[db executeUpdate:@"insert into test (a, b) values (?, ?)", [values objectAtIndex:0], [values objectAtIndex:1]]

If executeUpdate is an external library method and that library does not offer a version of the method accepting an NSArray, you could come up with your own wrapper function. The function would take the query string and an array as argument. This function would then call the executeUpdate method with correct amount of arguments based on the length of the array, something along the lines of

if ([values count] == 1) {
  [db executeUpdate:query, [values objectAtIndex:0]];
}
else if ([values count] == 2) {
  [db executeUpdate:query, [values objectAtIndex:0], [values objectAtIndex:1]];
}

you could then call this new function as

executeUpdateWrapper(@"insert into test (a, b) values (?, ?)", values);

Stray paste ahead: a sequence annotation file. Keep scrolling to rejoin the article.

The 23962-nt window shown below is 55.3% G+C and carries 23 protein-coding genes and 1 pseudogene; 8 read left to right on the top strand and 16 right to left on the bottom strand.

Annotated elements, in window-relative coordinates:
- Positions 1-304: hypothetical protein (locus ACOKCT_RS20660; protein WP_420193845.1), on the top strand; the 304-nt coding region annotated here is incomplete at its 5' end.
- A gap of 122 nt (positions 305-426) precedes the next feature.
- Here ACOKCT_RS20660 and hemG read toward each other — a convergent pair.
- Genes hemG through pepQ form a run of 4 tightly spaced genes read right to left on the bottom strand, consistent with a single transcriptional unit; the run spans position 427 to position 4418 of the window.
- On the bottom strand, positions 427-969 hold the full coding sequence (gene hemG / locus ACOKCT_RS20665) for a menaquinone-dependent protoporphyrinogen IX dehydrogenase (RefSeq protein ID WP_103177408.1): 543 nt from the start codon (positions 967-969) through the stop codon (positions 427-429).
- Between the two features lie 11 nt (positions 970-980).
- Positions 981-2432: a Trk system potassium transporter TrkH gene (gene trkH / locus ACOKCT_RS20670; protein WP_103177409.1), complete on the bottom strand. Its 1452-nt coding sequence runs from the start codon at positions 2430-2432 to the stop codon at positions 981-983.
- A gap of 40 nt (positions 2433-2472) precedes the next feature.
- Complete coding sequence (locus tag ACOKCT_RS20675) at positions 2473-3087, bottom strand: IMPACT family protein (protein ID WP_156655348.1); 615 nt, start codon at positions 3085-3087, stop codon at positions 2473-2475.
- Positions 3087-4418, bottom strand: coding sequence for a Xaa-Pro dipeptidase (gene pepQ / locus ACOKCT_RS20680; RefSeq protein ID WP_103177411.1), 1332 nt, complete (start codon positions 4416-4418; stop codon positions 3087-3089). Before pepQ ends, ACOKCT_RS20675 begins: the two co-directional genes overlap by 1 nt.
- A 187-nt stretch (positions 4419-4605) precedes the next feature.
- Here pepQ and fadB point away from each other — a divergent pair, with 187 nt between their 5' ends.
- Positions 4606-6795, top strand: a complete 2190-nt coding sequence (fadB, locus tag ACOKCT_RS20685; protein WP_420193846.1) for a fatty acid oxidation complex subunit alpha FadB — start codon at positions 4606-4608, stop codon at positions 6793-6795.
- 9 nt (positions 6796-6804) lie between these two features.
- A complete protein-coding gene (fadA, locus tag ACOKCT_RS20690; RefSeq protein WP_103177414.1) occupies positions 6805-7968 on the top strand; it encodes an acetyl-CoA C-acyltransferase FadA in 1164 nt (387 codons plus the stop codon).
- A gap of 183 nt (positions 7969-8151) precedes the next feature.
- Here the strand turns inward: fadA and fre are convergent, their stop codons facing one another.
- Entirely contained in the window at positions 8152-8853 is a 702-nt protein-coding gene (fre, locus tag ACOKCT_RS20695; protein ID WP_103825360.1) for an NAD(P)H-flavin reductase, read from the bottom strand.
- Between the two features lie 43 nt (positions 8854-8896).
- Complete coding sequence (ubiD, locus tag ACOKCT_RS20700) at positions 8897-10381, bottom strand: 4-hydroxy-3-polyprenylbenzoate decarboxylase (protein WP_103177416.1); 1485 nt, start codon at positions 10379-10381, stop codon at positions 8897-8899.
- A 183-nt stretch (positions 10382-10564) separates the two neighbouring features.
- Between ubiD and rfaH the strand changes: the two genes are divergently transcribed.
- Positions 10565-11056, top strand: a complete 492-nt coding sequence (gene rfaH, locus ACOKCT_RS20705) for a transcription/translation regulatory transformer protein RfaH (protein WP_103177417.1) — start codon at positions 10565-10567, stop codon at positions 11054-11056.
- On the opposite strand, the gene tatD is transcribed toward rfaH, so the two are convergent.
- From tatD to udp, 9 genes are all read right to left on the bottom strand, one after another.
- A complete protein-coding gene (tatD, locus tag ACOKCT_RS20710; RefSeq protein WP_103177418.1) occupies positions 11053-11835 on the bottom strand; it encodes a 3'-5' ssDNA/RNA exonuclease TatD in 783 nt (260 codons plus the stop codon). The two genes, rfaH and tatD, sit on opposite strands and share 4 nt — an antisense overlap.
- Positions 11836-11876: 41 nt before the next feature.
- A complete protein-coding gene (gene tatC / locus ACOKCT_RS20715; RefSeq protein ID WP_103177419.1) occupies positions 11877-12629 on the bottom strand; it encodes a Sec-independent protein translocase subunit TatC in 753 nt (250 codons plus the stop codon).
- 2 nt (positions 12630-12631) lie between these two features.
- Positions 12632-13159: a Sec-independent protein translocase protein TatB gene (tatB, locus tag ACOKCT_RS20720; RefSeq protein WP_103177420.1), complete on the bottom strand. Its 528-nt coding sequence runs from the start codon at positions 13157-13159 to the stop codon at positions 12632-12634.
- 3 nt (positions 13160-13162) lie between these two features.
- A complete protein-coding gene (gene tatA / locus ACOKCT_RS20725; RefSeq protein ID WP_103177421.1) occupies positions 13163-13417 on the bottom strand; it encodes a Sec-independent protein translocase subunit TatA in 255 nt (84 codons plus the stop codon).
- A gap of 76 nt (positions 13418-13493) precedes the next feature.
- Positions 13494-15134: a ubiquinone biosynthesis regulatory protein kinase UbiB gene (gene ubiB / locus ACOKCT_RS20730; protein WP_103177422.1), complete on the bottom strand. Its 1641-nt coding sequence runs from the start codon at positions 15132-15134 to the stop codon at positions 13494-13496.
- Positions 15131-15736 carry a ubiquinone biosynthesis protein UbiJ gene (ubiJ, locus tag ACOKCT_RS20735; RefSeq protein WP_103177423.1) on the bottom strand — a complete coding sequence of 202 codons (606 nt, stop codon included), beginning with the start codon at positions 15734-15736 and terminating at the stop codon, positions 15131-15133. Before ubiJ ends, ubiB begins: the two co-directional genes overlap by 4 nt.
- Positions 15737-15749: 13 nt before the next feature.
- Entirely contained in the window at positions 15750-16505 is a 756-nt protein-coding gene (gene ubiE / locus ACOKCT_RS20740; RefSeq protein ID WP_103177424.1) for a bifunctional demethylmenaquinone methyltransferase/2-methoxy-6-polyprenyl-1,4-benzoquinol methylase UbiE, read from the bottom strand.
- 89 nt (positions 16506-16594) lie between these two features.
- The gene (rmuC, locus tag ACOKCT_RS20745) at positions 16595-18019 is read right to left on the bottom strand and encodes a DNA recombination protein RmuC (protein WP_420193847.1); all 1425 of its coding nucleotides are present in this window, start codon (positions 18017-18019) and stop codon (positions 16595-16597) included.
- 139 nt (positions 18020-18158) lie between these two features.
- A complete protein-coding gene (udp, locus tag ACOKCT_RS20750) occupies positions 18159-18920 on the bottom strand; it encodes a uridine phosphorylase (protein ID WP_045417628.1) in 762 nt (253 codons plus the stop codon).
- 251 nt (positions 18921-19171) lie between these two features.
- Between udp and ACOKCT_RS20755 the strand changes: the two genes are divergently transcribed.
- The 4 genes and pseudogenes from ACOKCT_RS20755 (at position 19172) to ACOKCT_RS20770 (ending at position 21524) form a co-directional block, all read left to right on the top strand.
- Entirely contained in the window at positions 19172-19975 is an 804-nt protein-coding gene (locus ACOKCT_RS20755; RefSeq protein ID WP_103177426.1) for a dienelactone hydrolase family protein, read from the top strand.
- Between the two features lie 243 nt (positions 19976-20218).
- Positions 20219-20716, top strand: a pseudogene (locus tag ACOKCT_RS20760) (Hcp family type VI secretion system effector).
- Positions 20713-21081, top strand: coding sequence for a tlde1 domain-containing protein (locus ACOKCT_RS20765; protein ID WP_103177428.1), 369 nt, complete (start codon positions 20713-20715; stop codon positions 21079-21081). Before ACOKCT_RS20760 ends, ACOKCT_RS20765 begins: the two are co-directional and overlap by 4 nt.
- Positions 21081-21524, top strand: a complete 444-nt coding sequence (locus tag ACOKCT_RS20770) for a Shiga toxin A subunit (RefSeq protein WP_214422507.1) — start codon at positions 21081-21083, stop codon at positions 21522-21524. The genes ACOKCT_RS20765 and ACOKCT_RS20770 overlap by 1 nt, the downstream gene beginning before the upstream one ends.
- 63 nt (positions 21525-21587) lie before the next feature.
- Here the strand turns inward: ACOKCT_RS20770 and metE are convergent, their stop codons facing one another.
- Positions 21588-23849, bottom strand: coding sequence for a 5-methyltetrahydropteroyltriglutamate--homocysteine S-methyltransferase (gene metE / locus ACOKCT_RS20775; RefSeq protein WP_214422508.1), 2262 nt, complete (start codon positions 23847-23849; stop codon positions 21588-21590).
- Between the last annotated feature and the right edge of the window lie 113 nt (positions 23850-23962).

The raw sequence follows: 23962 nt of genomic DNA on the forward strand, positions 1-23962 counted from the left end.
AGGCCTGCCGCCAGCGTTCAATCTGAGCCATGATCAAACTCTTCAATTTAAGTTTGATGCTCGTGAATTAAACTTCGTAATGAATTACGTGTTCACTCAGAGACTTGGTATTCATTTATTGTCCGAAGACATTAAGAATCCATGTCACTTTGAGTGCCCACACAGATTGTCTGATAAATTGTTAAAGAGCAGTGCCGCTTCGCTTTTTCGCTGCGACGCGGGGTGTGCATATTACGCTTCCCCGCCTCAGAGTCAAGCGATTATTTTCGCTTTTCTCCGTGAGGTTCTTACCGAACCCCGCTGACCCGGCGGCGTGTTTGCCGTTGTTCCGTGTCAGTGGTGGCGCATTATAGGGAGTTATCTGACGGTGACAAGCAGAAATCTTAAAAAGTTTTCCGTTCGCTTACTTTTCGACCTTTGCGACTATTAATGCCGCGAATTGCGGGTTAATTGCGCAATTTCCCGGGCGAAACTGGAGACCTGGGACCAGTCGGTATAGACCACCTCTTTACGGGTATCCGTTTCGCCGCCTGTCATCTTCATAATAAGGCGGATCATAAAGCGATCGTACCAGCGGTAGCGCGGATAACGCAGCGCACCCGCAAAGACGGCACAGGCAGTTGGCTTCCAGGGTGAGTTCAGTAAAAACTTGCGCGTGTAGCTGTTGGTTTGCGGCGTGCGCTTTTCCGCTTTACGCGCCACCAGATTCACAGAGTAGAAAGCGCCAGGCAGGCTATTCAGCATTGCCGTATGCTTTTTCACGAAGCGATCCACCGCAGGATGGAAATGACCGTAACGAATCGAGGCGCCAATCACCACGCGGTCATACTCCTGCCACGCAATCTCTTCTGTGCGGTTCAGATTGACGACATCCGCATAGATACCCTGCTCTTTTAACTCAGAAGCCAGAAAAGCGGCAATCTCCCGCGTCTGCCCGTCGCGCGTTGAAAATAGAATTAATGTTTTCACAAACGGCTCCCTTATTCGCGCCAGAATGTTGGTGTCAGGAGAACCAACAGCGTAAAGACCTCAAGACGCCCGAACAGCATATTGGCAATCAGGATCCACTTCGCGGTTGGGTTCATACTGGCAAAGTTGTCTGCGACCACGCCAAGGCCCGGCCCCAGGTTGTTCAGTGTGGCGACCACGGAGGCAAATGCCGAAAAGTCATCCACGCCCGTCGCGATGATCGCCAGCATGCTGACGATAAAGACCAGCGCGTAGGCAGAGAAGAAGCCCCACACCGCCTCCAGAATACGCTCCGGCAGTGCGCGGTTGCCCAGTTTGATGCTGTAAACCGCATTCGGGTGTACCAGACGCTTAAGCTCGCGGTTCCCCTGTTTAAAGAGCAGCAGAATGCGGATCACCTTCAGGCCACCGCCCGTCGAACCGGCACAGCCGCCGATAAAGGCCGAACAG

The obvious drawback in this solution is that you need to handle all possible lengths of the array separately in the function and it has a lot of copy-paste code.

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You should use new FMDB version http://github.com/ccgus/fmdb. It has the method you need:

- (BOOL) executeUpdate:(NSString*)sql withArgumentsInArray:(NSArray *)arguments;
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additionally to robottobor's solution: if you add the following macro:

#define splitAlternatingArray(args,arg1,arg2) \
NSMutableArray *arg1 = [NSMutableArray array];\
NSMutableArray *arg2 = [NSMutableArray array];\
{\
  BOOL isFirst = YES;\
  for (id arg in args) {\
    if (isFirst) {\
        [arg1 addObject:arg];\
    } else {\
        [arg2 addObject:arg];\
    }\
    isFirst = !isFirst;\
  }\
}

you can then do tricky things like:

- (id)initWithObjectsAndKeys:(id)firstObject, ...{
    NSArray *objKeyArray = VarArgs2(firstObject);
    splitAlternatingArray(objKeyArray,objs,keys);
    return [self initWithObjects:objs forKeys:keys];
}